(c) recruits, transports, transfers, or receives another
person from another country into Jamaica,
by any of the specified means in subsection (2).

(2) The means referred to in subsection (1) are-

(a) threat or use of force or other form of coercion;

(b) abduction;
(c) deception or fraud;
(d) the abuse of-

(i) power; or

(ii) a position of vulnerability;

(e) the giving or receiving of a benefit in order to obtain the
consent of a person who has control over another
person.

(3) Notwithstanding the absence of the use of any of the
means specified in paragraphs (a) to (e) of subsection (2), a
person who recruits, transports, transfers, harbours or receives a
child for the purpose of exploitation of that child commits the
offence of trafficking in persons.
(4) It shall not be a defence for a person who commits
the offence of trafficking in persons that the offence was
committed with the victim’s consent.”

“(5) A person who facilitates the offence of trafficking in persons commits an offence.
(6) A person who commits the offence of trafficking in persons or who facilitates that offence is liable on conviction on indictment before a Circuit Court to a fine or to imprisonment for a term not exceeding twenty years or to both such fine and imprisonment.
(7) A person who, for the purpose of committing or facilitating an offence under subsection ( I ) conceals, removes, withholds or destroys any-

(a) travel document that belongs to another person; or
(b) document that establishes or purports to establish another person’s identity or immigration status, is liable on conviction on indictment before a Circuit Court to a fine or to imprisonment for a term not exceeding ten years or to both such fine and imprisonment.

(8) Every person who receives a financial or other benefit knowing that it results from the offence of trafficking in persons commits an offence and is liable on conviction on indictment before a Circuit Court to a fine or to imprisonment for a term not exceeding twenty years or to both such fine and imprisonment.
(9) For the purposes of this section, an offence under subsection (1) is facilitated-

(a) where the facilitator knows that such an offence is intended to be facilitated;
(b) whether or not the facilitator knows the specific nature of the offence that is intended to be facilitated; and
(c) whether or not the offence was actually committed.

(8A) A person commits an offence where that person conspires with any other person to commit an offence of trafficking in persons and shall be liable on conviction on indictment before a Circuit Court to a fine or to imprisonment for a term not exceeding twenty years or to both such fine and imprisonment.”

4A. Aggravating Circumstances

5. Offences by Bodies Corporate

The Child Care and Protection Act, 2004

“10. Prohibition against sale or trafficking of children
(1) No person shall sell or participate in the trafficking of any child
(2) Any person who commits an offence under subsection (1) shall be liable on conviction on indictment before a Circuit Court, to a fine or to imprisonment with hard labour for a term not exceeding ten years, or to both such fine and imprisonment.”

Penalties, Child Labour

The Child Care and Protection Act, 2004

36. Where any child is employed in contravention of any of the provisions of section 33 or 34, any person to whose act, default or representations the contravention is attributable commits an offence against this Act and is liable upon summary conviction before a Resident Magistrate to a fine not exceeding five hundred thousand dollars or to imprisonment for a term not exceeding six months or to both such fine and imprisonment.

“41. Begging
(1) Every person who-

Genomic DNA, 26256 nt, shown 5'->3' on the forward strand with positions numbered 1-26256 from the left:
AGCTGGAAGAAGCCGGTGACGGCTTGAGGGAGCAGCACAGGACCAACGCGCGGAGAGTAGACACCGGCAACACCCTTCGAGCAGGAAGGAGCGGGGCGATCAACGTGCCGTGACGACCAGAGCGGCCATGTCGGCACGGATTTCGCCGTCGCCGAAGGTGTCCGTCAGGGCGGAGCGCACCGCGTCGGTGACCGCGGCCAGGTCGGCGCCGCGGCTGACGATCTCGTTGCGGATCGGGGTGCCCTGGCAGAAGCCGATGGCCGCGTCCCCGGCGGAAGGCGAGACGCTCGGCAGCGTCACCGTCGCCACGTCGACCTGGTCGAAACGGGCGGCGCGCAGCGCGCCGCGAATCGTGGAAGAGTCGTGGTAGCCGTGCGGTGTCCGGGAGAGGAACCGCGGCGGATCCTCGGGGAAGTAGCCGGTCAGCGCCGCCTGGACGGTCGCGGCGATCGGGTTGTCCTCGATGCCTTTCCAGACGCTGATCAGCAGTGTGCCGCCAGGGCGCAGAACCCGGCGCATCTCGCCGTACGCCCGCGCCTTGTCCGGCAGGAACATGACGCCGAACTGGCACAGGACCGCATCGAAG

(a) causes or procures any child; or
(b) having the custody, charge or care of a child, allows the child,
to be in any street, premises or place for the purpose of begging or receiving alms, or of inducing the giving of alms commits an offence against this Act.

(2) If any person while singing, playing, performing or offering anything for sale in a street or public place has with him a child who has been lent or hired out to him, the child shall, for the purposes of this section, be deemed to be in that street or place for the purpose of inducing the giving of alms.
(3) Where an offence under this section is committed by a person mentioned in subsection (1) (b)-

(a) in the parish of Kingston or the parish of St. Andrew, such offence shall be triable by the Family Court- Corporate Area Region; and
(b) in a parish within the geographical jurisdictionof a Family Court established pursuant to Part II of the Judicature (Family Court) Act, such offence shall be triable by that Family Court.”

Data Commitments

A Call to Action to End Forced Labour, Modern Slavery and Human Trafficking, Not signed

1.ii. Take steps to measure, monitor and share data on prevalence and response to all such forms of exploitation, as appropriate to national circumstances;

Programs and Agencies for Enforcement

Measures to address the drivers of vulnerability to exploitation can be key to effective prevention. A broad range of social protections are thought to reduce the likelihood that an individual will be at risk of exploitation, especially when coverage of those protections extends to the most vulnerable groups.

Social Protection Coverage: General (at Least One)
Social Protection (Source: ILO)

The seminal ILO paper on the economics of forced labour, Profits and Poverty, explains the hypothesis that social protection can mitigate the risks that arise when a household is vulnerable to sudden income shocks, helping to prevent labour exploitation. It also suggests that access to education and skills training can enhance the bargaining power of workers and prevent children in particular from becoming victims of forced labour. Measures to promote social inclusion and address discrimination against women and girls may also go a long way towards preventing forced labour.

If a country does not appear on a chart, this indicates that there is no recent data available for the particular social protection visualized.

Social Protection Coverage: Unemployed
Social Protection Coverage: Pension
Social Protection Coverage: Vulnerable Groups
Social Protection Coverage: Poor
Social Protection Coverage: Children
Social Protection Coverage: Disabled